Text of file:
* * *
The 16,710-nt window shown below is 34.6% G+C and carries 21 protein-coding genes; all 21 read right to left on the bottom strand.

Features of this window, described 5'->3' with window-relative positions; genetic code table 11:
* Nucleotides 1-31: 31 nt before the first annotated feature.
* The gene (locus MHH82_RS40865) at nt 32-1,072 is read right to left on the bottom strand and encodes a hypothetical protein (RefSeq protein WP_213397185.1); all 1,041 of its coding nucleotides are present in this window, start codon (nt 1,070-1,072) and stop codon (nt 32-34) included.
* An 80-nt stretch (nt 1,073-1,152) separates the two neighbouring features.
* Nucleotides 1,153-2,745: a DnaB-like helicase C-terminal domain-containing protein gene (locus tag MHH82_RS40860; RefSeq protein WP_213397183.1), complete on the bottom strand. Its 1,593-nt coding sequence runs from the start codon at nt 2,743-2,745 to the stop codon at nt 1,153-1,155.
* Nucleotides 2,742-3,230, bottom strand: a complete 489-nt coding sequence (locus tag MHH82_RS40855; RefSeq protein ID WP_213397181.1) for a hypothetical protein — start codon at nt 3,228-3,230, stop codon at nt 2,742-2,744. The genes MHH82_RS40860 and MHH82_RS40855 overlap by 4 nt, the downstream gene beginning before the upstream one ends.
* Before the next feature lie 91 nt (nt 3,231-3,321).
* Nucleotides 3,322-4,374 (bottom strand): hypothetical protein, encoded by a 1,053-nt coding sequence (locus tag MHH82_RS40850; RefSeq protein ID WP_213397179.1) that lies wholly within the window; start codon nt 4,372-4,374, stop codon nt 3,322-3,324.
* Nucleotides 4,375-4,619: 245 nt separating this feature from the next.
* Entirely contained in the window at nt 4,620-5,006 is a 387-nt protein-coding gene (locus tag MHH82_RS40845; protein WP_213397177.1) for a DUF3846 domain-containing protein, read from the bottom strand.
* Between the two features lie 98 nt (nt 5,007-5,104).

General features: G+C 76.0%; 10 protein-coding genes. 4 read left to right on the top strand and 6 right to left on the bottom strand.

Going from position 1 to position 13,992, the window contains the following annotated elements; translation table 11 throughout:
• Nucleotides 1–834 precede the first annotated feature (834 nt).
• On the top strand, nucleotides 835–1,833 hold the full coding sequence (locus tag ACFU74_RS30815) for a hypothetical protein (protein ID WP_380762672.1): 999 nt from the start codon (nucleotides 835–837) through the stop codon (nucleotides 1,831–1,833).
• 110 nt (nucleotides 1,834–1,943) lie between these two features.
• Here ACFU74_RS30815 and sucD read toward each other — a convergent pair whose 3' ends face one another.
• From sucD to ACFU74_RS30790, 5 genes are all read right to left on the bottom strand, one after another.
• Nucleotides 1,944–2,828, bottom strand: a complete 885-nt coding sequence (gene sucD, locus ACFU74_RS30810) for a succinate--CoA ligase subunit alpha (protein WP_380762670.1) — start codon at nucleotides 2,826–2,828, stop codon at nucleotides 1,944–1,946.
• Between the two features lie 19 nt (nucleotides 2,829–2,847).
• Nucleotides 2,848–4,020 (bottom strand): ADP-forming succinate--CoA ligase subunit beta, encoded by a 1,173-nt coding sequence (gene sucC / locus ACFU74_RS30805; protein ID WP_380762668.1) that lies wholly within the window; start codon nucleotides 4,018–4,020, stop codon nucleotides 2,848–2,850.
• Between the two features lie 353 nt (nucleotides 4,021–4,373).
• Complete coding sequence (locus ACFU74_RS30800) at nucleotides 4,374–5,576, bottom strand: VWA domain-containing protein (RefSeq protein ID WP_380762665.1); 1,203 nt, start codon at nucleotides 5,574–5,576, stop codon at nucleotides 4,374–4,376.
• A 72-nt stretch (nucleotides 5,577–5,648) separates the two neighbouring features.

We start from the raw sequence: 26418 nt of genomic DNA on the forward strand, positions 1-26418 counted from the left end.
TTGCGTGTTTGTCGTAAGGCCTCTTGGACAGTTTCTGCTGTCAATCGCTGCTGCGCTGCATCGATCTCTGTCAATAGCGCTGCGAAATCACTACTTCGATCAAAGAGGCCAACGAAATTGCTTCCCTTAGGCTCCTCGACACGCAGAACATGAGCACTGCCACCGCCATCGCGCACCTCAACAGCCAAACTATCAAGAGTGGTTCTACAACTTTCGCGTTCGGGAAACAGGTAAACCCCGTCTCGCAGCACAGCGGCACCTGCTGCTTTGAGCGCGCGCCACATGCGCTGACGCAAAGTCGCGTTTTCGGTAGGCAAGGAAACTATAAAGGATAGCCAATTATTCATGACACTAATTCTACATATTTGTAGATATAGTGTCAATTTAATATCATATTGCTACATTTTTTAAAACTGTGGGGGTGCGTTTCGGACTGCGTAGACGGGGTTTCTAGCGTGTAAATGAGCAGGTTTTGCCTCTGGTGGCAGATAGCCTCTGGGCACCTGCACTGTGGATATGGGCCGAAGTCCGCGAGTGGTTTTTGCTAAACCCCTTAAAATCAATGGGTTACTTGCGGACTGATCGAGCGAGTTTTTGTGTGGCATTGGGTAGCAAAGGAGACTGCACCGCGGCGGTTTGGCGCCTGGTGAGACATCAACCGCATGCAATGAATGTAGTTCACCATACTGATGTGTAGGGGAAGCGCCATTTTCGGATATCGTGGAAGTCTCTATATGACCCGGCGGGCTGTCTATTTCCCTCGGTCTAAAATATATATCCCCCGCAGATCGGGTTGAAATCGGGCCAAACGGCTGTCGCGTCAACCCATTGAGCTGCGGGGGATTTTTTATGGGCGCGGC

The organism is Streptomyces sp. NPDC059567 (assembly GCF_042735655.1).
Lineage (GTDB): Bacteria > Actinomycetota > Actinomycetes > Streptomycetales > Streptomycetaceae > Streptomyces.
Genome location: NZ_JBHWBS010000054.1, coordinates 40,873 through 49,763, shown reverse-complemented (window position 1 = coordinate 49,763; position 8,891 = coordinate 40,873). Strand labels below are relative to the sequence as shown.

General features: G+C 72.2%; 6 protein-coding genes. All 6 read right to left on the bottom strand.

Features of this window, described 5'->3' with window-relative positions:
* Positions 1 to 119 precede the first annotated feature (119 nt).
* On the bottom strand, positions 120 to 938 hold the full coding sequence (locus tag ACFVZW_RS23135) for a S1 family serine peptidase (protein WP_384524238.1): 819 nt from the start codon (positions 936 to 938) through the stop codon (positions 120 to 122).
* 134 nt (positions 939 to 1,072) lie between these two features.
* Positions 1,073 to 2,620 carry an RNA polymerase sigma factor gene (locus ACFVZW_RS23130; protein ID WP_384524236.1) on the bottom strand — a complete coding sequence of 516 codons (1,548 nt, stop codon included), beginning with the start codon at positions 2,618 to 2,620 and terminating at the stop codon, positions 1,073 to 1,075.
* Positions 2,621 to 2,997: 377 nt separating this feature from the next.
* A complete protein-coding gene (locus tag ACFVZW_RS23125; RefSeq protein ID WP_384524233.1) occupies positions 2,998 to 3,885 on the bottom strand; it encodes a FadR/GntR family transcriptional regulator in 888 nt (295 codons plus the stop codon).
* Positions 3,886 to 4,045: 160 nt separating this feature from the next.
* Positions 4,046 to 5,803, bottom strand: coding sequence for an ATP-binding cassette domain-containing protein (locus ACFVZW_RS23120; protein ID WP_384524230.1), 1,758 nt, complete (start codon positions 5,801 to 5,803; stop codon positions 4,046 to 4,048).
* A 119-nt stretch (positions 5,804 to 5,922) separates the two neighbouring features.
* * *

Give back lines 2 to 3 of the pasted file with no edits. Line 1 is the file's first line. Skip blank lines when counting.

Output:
Features of this window, described 5'->3' with window-relative positions; genetic code table 11:
* Nucleotides 1-31: 31 nt before the first annotated feature.